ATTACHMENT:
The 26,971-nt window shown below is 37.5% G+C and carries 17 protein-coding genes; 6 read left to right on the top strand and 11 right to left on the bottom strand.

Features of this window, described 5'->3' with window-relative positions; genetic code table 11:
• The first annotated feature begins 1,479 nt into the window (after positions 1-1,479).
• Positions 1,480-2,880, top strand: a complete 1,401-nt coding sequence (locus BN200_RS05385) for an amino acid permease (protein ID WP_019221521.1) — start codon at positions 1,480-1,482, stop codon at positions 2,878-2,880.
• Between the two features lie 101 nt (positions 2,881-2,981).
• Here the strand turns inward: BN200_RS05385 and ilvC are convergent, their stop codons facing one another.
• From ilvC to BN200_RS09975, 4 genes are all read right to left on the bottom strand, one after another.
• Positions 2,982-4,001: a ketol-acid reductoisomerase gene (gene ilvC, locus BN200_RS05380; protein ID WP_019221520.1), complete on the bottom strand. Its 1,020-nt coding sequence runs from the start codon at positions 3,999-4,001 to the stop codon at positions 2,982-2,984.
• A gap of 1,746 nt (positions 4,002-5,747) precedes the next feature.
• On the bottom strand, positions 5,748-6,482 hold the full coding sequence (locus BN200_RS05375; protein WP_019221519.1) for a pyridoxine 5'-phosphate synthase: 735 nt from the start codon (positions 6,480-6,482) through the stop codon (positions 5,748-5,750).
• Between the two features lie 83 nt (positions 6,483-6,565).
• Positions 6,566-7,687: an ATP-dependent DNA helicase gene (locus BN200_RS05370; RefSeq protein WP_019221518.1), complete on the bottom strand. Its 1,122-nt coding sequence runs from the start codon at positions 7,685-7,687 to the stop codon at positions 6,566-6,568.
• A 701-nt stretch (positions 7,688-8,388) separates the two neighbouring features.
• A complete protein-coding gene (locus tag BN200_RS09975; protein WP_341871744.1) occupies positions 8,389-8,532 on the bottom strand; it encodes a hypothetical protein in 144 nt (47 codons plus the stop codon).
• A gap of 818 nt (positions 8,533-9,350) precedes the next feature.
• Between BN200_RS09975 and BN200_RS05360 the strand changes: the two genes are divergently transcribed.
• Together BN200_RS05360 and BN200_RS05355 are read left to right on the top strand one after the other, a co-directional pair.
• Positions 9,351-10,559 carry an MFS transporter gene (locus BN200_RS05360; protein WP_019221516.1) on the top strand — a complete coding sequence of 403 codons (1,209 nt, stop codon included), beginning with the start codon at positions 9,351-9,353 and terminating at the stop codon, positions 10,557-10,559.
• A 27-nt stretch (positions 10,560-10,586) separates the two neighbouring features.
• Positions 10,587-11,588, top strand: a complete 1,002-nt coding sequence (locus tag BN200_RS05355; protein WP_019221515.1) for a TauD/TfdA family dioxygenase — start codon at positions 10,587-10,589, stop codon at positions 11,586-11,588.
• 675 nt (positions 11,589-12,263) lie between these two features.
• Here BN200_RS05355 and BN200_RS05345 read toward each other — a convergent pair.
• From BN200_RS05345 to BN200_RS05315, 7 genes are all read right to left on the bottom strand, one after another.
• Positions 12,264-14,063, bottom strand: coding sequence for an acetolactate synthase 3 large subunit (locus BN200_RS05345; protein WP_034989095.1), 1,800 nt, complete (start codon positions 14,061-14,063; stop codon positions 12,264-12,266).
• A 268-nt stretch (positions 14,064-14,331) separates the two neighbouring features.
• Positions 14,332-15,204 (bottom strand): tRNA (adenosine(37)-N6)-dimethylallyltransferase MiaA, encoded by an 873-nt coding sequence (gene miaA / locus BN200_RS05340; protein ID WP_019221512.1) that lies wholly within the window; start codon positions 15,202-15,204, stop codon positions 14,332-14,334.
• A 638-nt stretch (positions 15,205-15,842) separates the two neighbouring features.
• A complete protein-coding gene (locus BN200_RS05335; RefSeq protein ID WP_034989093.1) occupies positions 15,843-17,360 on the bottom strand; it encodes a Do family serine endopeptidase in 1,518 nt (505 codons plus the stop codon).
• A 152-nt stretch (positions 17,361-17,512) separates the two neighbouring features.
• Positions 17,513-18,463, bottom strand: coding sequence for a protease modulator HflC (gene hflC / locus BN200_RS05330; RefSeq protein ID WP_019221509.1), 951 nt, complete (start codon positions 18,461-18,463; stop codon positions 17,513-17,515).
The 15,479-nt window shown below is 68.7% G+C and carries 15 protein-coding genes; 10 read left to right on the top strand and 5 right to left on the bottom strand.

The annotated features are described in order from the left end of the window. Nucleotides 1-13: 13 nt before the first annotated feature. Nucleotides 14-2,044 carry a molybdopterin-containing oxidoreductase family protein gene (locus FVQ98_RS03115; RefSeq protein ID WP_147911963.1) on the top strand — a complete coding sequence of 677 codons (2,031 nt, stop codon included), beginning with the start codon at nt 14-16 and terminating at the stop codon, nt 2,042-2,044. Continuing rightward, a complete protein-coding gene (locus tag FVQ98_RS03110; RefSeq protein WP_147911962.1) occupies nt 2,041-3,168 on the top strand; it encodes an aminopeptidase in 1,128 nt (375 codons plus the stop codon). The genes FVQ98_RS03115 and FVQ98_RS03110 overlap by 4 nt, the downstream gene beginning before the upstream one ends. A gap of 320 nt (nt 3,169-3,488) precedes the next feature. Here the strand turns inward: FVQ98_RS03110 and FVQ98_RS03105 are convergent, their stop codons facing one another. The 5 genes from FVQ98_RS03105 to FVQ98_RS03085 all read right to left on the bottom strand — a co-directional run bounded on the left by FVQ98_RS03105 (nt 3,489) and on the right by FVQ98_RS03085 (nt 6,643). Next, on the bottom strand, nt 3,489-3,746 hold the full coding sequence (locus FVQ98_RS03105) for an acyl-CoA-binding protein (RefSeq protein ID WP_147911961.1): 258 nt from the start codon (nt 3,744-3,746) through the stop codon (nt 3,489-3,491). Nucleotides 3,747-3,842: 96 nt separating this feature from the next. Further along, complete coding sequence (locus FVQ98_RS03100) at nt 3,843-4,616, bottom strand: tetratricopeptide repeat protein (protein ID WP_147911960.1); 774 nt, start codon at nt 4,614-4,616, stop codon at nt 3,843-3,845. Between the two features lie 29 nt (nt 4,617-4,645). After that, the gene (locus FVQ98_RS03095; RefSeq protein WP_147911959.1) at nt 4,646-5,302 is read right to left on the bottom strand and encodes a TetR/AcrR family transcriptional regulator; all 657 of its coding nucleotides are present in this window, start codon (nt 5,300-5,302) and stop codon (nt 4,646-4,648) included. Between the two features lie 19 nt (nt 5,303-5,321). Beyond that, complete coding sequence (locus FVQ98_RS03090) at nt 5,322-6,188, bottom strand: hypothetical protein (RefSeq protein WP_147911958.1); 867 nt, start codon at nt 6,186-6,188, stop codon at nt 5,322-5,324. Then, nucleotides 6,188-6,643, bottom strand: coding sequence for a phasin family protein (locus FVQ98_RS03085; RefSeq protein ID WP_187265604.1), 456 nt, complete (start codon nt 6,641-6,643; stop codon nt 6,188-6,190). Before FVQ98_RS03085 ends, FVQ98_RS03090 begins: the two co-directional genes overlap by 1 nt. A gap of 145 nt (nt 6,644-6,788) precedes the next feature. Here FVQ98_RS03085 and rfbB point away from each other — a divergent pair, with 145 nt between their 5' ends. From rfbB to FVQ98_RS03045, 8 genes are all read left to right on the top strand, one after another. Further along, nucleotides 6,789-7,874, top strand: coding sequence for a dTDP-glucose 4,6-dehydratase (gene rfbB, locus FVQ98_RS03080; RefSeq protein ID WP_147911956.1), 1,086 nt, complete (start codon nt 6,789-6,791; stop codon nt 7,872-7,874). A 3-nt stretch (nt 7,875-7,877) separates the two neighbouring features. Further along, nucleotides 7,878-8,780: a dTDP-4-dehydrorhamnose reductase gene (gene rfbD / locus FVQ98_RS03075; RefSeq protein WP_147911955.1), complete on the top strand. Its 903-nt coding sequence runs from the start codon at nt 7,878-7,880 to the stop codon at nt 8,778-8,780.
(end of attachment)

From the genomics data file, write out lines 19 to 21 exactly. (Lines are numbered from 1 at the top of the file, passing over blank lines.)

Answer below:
• A 27-nt stretch (positions 10,560-10,586) separates the two neighbouring features.
• Positions 10,587-11,588, top strand: a complete 1,002-nt coding sequence (locus tag BN200_RS05355; protein WP_019221515.1) for a TauD/TfdA family dioxygenase — start codon at positions 10,587-10,589, stop codon at positions 11,586-11,588.
• 675 nt (positions 11,589-12,263) lie between these two features.